He also wants to expand Health Savings Accounts. “When families are informed about medical choices, they are more capable of making their own decisions and often decide against unnecessary options,” the paper says. Such as deciding to skip “unnecessary” preventive options because of costs?

The HSA change is the second skull atop the three-headed monster . The first is the plan to tax workers’ benefits. To counteract that, McCain would offer $5,00 tax credits for families to deposit in HSAs. The money would let people buy coverage if they opt out at work. He’ll pay for it through the new tax on health benefits. Except I’m sure it’s just my lying eyes that see it as a new tax, because a Republican wouldn’t propose such a thing.

So that’s what he really means by portability. Keep throwing out disincentives for employers to offer benefits and for employees to get benefits through work and, voila! Instant portability.

He would drive down costs through competition and “better disease management.” The latter is a stunningly naive notion in a day when most insurers and many employers already bombard folks with such information. He also throws in malpractice reform, a classic position from the right, as a way to cut costs.

Not very quickly, though. In its early years, McCain’s plan would actually cost more than Obama’s, according to an analysis by the Urban Institute. Over the long run, the costs are about the same.


The most telling difference between the two plans is on Page 4 of Obama’s position paper: “Employers that do not offer meaningful coverage or make a meaningful contribution to the cost of quality health coverage for their employees will be required to contribute a percentage of payroll toward the costs of the national plan.”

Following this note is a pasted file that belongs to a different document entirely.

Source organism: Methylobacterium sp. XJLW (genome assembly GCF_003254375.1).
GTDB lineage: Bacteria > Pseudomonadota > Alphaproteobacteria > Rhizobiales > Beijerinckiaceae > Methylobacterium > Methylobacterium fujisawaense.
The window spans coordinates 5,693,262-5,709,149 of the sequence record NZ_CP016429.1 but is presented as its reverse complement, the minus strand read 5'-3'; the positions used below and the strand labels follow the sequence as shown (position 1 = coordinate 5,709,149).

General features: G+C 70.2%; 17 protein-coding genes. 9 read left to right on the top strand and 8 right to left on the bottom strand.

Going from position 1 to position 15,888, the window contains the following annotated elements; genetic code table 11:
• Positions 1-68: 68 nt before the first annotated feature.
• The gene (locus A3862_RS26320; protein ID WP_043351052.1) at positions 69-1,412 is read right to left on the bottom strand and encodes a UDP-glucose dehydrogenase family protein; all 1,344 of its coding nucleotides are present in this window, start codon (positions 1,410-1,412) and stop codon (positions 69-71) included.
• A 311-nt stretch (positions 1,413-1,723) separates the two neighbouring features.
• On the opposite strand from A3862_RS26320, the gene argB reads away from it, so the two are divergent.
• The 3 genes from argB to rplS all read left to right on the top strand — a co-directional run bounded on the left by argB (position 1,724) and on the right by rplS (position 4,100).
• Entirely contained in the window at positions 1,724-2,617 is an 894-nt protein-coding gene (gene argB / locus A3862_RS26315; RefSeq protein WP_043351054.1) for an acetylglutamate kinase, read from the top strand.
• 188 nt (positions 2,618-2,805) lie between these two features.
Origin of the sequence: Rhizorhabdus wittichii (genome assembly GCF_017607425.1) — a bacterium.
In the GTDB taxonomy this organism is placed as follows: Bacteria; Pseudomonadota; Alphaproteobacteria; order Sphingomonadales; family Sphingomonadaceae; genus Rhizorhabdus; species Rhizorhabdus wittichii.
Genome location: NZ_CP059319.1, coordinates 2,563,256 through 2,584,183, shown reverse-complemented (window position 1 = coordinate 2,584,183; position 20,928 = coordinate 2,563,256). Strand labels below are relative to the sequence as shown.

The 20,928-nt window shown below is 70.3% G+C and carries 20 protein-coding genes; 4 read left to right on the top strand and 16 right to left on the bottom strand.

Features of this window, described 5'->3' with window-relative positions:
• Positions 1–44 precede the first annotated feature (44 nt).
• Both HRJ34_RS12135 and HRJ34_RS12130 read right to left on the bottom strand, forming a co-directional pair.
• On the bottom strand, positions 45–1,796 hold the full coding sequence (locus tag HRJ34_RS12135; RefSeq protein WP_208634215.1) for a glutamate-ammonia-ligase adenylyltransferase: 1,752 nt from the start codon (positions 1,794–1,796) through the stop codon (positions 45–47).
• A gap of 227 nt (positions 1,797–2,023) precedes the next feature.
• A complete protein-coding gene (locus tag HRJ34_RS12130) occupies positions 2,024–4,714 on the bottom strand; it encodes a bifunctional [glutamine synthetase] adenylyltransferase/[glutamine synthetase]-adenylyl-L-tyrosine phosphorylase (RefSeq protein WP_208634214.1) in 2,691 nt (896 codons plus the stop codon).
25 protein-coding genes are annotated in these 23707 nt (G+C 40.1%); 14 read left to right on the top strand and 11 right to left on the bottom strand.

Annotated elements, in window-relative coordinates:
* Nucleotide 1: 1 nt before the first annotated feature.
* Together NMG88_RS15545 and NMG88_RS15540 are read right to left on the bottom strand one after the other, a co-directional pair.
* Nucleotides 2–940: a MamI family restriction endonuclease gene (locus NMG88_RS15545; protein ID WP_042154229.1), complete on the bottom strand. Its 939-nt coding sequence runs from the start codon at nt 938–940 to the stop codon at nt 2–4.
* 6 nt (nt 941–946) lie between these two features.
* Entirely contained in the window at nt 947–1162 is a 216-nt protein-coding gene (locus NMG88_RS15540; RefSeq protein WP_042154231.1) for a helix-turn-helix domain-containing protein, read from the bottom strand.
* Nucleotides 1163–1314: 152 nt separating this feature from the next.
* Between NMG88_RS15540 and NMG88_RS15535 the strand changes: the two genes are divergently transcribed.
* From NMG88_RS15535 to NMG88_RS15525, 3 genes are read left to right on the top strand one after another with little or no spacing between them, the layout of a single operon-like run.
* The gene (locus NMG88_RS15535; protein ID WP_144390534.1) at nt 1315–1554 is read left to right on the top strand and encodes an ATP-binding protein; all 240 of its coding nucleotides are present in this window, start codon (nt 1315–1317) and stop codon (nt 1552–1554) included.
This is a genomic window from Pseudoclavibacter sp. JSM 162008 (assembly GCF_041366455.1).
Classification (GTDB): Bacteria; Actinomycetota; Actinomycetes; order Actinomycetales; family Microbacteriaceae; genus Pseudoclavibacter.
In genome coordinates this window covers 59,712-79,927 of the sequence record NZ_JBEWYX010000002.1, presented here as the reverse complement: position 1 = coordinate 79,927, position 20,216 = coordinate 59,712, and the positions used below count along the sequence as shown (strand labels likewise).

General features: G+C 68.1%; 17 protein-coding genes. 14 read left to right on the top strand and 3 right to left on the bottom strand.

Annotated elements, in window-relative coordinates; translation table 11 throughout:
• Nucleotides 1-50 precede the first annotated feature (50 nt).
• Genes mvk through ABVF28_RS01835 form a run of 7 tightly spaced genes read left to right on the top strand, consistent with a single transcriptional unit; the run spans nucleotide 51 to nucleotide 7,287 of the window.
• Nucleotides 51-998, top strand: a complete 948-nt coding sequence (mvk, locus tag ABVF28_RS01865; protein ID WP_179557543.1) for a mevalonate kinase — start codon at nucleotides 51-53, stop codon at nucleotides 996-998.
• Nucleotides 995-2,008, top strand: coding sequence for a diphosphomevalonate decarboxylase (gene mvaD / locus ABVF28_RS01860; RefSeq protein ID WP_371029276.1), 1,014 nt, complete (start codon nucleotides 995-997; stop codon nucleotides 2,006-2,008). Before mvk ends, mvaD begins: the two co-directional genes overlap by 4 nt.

Is he talking about Wal-Mart?

Employers are a current part of the health-care mix, and Obama intends to keep it that way. That makes good policy sense and good business sense, too. Study after study has shown that employers pay for everything depression to diabetes in the form of lost days at work.

He also would require employers who offer plans to automatically enroll everyone, in contrast to the current system that requires action to opt in. That alone will result in more people being insured.

Obama backs true portability in the form of the National Healthcare Exchange, which would help people find private plans. It would provide income-based subsidies to some.

He would mandate coverage for all children, though I’m unsure as to how he would ensure that the mandate’s met. He would prohibit companies from denying coverage based on pre-existing conditions — McCain would “work with” states to create a guaranteed access plan.

Obama includes extensive cost-containment ideas rather than relying on the pixie dust of nebulous “competition” and “information.” Some of his proposal, though, also have a certain “heard that before” tone to them. Cutting abuse and fraud in Medicare, for example.

Copyright 2008 Debra Legg. All rights reserved.